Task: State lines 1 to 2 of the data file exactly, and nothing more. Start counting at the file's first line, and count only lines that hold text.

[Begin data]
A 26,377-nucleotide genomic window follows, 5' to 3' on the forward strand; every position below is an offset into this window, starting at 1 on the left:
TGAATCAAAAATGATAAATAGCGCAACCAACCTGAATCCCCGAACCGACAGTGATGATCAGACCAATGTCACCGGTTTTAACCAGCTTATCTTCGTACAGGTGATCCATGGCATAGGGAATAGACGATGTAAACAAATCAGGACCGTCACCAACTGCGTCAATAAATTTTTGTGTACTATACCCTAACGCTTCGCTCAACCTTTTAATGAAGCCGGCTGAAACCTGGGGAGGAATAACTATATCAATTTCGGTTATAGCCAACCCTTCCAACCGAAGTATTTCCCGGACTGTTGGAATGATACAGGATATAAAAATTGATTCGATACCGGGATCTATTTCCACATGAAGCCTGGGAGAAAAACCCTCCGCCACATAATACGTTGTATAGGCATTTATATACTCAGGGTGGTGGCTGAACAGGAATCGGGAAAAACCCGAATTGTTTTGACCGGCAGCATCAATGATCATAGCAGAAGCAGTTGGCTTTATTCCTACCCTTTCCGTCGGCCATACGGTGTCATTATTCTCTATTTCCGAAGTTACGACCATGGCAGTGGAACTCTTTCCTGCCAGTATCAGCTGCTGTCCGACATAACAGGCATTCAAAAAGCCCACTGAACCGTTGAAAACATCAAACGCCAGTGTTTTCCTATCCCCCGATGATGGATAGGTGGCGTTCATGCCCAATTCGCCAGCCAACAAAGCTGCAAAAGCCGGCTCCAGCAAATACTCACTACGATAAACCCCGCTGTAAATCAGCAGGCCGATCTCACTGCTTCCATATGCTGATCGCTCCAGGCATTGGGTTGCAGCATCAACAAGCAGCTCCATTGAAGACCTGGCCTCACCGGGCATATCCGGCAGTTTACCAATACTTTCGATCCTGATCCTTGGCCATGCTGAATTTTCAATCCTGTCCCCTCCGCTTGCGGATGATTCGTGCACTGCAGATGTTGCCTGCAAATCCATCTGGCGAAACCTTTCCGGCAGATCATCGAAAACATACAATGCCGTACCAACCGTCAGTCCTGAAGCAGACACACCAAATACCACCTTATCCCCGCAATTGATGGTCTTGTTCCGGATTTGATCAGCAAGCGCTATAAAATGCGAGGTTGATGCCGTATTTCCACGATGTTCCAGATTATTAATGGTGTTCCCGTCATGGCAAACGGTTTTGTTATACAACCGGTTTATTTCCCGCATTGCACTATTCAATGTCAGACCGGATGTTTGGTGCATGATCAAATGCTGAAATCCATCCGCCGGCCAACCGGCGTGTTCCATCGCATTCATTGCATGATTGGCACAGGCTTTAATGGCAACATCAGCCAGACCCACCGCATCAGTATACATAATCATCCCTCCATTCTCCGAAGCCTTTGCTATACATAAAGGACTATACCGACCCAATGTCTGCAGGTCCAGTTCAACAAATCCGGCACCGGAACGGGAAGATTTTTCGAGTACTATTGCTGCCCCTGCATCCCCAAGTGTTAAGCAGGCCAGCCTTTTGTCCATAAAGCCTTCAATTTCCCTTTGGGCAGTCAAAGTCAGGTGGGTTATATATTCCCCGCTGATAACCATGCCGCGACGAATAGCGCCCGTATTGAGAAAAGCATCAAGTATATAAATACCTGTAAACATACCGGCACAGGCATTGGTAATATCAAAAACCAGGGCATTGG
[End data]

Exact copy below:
A 26,377-nucleotide genomic window follows, 5' to 3' on the forward strand; every position below is an offset into this window, starting at 1 on the left:
TGAATCAAAAATGATAAATAGCGCAACCAACCTGAATCCCCGAACCGACAGTGATGATCAGACCAATGTCACCGGTTTTAACCAGCTTATCTTCGTACAGGTGATCCATGGCATAGGGAATAGACGATGTAAACAAATCAGGACCGTCACCAACTGCGTCAATAAATTTTTGTGTACTATACCCTAACGCTTCGCTCAACCTTTTAATGAAGCCGGCTGAAACCTGGGGAGGAATAACTATATCAATTTCGGTTATAGCCAACCCTTCCAACCGAAGTATTTCCCGGACTGTTGGAATGATACAGGATATAAAAATTGATTCGATACCGGGATCTATTTCCACATGAAGCCTGGGAGAAAAACCCTCCGCCACATAATACGTTGTATAGGCATTTATATACTCAGGGTGGTGGCTGAACAGGAATCGGGAAAAACCCGAATTGTTTTGACCGGCAGCATCAATGATCATAGCAGAAGCAGTTGGCTTTATTCCTACCCTTTCCGTCGGCCATACGGTGTCATTATTCTCTATTTCCGAAGTTACGACCATGGCAGTGGAACTCTTTCCTGCCAGTATCAGCTGCTGTCCGACATAACAGGCATTCAAAAAGCCCACTGAACCGTTGAAAACATCAAACGCCAGTGTTTTCCTATCCCCCGATGATGGATAGGTGGCGTTCATGCCCAATTCGCCAGCCAACAAAGCTGCAAAAGCCGGCTCCAGCAAATACTCACTACGATAAACCCCGCTGTAAATCAGCAGGCCGATCTCACTGCTTCCATATGCTGATCGCTCCAGGCATTGGGTTGCAGCATCAACAAGCAGCTCCATTGAAGACCTGGCCTCACCGGGCATATCCGGCAGTTTACCAATACTTTCGATCCTGATCCTTGGCCATGCTGAATTTTCAATCCTGTCCCCTCCGCTTGCGGATGATTCGTGCACTGCAGATGTTGCCTGCAAATCCATCTGGCGAAACCTTTCCGGCAGATCATCGAAAACATACAATGCCGTACCAACCGTCAGTCCTGAAGCAGACACACCAAATACCACCTTATCCCCGCAATTGATGGTCTTGTTCCGGATTTGATCAGCAAGCGCTATAAAATGCGAGGTTGATGCCGTATTTCCACGATGTTCCAGATTATTAATGGTGTTCCCGTCATGGCAAACGGTTTTGTTATACAACCGGTTTATTTCCCGCATTGCACTATTCAATGTCAGACCGGATGTTTGGTGCATGATCAAATGCTGAAATCCATCCGCCGGCCAACCGGCGTGTTCCATCGCATTCATTGCATGATTGGCACAGGCTTTAATGGCAACATCAGCCAGACCCACCGCATCAGTATACATAATCATCCCTCCATTCTCCGAAGCCTTTGCTATACATAAAGGACTATACCGACCCAATGTCTGCAGGTCCAGTTCAACAAATCCGGCACCGGAACGGGAAGATTTTTCGAGTACTATTGCTGCCCCTGCATCCCCAAGTGTTAAGCAGGCCAGCCTTTTGTCCATAAAGCCTTCAATTTCCCTTTGGGCAGTCAAAGTCAGGTGGGTTATATATTCCCCGCTGATAACCATGCCGCGACGAATAGCGCCCGTATTGAGAAAAGCATCAAGTATATAAATACCTGTAAACATACCGGCACAGGCATTGGTAATATCAAAAACCAGGGCATTGG